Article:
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United States Department of Agriculture

Agricultural Research Service


item Bassett, Carole
item Artlip, Timothy - Tim
item Farrell, Jr., Robert
item Wisniewski, Michael
item Norelli, John (jay) - Jay

Submitted to: Meeting Abstract
Publication Type: Proceedings
Publication Acceptance Date: 4/14/2005
Publication Date: 9/27/2005
Citation: Bassett, C.L., Artlip, T.S., Farrell, Jr., R.E., Wisniewski, M.E., Norelli, J.L. 2005. Patterns of gene expression in peach bark and leaves in response to water deficit and cold treatment. Abstracts of the Interdrought II International Conference. 2:255.

Interpretive Summary:

Technical Abstract: Previous studies have revealed considerable overlap in the identity of genes that respond to different abiotic stresses. In addition, many of these genes have been conserved across plant taxa, ranging from herbaceous monocots to woody dicots. However, information regarding the expression of these genes in response to different stresses within a plant is scarce, particularly for woody plant species. We have identified a number of genes from peach (Prunus persica L. [Batsch.]) that are known from previous studies in herbaceous plants to be associated with response to cold treatment or dehydration. Examination of the expression patterns of these genes in peach bark or leaves with respect to cold treatment or water deficit stress was undertaken. Some of the genes associated with abiotic stress in herbaceous plants appear to be up-regulated in response to cold but down-regulated in response to water deficit stress. These include a peach pollen coat protein-like gene similar to kin1 and a novel peach dehydrin gene (Ppdhn3). Similarly, a peach RD22-like gene which was up-regulated under short day (SD) photoperiods and a peach ERD3-like gene which was down-regulated by cold treatment were both down-regulated in response to dehydrative stress. Of interest is a second, recently described peach dehydrin gene (Ppdhn2) isolated from a genomic library. Ppdhn2 was not found in either of the two subtracted libraries from cold treated trees but showed a strong response to dehydrative stress. In this context, the supposed overlap in dehydrin gene expression in response to cold and water deficit treatment does not represent the same gene responding to both stresses, but rather different family members with specific and, presumably, independent responses to these two stresses.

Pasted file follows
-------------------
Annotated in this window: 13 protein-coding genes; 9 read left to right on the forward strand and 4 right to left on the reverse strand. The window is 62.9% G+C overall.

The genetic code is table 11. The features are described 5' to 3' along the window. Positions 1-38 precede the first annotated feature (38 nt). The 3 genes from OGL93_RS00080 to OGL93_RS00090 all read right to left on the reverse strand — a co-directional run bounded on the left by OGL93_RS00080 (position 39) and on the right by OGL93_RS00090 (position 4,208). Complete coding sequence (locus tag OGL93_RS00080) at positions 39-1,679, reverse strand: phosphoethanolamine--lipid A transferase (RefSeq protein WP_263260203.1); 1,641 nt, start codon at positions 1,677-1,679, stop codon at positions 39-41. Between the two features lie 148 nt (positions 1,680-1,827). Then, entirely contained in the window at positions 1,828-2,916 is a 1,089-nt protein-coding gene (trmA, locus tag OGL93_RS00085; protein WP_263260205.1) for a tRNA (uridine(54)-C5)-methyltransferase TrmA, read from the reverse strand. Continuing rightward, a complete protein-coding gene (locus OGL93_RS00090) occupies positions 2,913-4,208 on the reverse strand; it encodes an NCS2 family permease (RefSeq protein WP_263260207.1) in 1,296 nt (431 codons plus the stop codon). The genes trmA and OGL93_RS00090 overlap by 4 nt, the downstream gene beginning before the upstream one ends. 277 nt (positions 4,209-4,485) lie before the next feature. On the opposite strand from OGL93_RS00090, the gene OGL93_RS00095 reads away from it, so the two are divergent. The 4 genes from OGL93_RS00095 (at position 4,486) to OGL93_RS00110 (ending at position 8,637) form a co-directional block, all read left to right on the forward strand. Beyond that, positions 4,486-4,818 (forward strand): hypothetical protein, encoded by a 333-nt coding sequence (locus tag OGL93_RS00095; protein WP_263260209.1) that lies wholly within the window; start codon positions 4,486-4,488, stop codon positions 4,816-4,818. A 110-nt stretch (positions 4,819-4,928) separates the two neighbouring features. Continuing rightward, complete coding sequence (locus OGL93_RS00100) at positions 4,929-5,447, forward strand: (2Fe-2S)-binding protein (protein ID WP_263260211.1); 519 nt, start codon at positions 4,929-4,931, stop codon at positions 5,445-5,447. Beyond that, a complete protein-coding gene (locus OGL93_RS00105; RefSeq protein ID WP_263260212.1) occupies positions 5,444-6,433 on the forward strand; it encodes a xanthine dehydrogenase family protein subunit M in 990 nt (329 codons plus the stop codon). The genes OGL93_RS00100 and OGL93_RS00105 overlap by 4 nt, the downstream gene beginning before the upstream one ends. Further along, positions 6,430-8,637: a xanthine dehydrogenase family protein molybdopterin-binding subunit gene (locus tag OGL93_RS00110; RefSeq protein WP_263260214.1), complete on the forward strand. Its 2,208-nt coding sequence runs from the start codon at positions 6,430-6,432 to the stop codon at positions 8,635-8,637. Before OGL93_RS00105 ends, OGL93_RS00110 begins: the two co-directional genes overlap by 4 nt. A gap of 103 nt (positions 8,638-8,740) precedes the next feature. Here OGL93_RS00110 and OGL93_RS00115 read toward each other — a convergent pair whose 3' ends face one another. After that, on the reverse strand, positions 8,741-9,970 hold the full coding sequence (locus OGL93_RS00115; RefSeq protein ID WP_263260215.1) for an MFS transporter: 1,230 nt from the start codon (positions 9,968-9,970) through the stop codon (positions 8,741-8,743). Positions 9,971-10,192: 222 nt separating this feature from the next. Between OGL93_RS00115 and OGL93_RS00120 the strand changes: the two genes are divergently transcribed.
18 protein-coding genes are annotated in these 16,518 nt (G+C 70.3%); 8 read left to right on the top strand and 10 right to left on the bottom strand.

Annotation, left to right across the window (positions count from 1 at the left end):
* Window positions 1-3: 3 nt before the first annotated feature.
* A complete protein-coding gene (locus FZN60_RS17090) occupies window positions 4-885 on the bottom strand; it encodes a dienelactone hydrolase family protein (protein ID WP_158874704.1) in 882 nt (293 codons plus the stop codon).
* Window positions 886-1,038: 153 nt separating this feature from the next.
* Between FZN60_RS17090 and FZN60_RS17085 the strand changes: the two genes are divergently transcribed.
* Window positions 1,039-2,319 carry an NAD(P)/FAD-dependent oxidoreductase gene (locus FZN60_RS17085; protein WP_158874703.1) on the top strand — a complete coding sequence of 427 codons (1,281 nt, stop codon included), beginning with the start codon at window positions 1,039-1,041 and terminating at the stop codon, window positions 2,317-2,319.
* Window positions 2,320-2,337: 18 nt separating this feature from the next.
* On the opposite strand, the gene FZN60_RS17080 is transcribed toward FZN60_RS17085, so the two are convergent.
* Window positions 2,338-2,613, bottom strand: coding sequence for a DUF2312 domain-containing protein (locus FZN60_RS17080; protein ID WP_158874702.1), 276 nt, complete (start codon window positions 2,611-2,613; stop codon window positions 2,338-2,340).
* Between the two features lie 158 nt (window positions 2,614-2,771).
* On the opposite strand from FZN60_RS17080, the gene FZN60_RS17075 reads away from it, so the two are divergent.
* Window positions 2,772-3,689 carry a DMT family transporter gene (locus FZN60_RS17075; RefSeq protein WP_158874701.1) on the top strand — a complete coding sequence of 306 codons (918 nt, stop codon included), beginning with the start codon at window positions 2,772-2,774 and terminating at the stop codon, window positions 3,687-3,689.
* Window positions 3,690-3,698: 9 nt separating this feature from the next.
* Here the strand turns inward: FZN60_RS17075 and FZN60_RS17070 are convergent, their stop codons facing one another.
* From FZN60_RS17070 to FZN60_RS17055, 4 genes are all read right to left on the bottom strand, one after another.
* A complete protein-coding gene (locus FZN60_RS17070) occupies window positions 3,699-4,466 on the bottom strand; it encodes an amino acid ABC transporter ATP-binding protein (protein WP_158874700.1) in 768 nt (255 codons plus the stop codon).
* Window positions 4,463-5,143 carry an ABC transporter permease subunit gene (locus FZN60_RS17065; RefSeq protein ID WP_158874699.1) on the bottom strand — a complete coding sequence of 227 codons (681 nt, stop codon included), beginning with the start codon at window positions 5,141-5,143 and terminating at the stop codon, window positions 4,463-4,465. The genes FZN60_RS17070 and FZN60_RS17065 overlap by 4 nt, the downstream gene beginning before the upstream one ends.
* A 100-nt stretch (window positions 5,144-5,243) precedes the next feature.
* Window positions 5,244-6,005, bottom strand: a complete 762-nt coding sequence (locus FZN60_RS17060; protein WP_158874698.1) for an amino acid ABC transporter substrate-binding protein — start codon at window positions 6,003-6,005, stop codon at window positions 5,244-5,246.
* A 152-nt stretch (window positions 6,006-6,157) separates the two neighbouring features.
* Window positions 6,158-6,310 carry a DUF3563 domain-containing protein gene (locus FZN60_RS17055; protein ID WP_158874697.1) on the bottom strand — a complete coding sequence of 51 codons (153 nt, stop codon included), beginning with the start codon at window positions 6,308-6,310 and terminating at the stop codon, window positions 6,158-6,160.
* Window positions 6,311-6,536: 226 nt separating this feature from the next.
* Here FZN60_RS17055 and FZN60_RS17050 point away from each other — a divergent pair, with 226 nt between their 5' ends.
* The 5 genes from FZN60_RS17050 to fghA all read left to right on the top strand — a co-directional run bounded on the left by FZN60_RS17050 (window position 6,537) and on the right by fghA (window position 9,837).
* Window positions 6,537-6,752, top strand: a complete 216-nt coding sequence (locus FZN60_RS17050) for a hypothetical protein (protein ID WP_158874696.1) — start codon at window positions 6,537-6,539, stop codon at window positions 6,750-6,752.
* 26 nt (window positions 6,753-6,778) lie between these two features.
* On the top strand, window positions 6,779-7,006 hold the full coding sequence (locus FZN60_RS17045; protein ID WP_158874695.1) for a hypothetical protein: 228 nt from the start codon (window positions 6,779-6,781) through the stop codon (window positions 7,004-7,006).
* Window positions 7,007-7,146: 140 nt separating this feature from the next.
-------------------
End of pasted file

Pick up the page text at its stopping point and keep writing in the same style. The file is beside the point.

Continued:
Last Modified: 08/17/2017
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